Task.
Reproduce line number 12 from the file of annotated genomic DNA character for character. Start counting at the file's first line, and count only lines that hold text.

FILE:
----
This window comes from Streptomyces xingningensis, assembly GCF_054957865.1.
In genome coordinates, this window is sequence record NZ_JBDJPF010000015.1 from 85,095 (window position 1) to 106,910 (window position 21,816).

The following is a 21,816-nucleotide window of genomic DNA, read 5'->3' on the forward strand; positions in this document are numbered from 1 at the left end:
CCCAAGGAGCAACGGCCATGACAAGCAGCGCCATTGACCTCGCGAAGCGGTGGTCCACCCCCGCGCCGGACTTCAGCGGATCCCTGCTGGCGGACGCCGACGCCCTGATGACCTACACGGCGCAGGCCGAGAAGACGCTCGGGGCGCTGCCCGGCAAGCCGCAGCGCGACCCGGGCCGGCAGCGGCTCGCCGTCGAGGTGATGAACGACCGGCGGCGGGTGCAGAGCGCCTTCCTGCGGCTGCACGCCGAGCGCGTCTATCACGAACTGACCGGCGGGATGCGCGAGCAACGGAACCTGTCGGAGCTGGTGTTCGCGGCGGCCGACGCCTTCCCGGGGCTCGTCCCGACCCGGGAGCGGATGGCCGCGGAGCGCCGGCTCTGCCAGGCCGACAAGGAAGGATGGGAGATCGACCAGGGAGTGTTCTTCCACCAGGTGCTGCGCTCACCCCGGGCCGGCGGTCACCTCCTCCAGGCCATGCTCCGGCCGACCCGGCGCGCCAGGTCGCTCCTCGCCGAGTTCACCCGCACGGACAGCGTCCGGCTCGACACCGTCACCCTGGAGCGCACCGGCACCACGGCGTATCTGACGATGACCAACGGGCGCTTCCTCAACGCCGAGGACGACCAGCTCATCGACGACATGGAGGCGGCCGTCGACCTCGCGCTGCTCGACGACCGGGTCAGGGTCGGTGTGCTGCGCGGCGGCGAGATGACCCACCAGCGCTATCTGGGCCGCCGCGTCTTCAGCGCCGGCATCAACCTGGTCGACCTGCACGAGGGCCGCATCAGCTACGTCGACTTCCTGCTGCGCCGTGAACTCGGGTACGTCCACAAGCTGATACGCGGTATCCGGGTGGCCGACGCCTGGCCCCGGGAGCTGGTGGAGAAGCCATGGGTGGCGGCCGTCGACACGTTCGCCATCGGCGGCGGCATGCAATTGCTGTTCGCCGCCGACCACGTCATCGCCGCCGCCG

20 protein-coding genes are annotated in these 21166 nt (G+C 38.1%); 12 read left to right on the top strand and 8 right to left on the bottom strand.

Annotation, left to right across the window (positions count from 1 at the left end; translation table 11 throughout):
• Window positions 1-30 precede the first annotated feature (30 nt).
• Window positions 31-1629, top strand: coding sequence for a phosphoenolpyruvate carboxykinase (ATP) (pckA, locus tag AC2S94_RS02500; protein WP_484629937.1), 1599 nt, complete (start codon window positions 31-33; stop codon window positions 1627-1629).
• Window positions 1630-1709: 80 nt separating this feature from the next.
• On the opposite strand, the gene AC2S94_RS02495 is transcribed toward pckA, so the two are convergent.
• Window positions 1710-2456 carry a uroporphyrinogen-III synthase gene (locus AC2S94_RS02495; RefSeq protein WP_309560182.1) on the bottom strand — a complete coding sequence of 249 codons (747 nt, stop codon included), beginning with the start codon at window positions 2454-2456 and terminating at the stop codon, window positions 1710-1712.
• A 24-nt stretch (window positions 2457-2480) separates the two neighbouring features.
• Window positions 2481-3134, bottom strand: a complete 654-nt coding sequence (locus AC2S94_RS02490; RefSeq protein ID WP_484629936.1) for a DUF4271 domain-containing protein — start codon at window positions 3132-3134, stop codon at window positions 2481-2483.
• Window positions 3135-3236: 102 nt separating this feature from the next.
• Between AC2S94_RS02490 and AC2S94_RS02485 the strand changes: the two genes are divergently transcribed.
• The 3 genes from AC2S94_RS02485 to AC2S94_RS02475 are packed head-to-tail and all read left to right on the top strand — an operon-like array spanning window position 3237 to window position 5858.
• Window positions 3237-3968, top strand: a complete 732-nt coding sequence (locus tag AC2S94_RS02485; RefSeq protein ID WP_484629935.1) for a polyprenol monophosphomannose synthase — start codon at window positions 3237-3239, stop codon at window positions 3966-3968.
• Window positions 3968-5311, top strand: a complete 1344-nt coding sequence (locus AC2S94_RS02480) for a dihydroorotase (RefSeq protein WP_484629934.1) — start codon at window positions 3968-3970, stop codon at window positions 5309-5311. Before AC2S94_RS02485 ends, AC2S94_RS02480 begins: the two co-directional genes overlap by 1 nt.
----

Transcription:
• A 24-nt stretch (window positions 2457-2480) separates the two neighbouring features.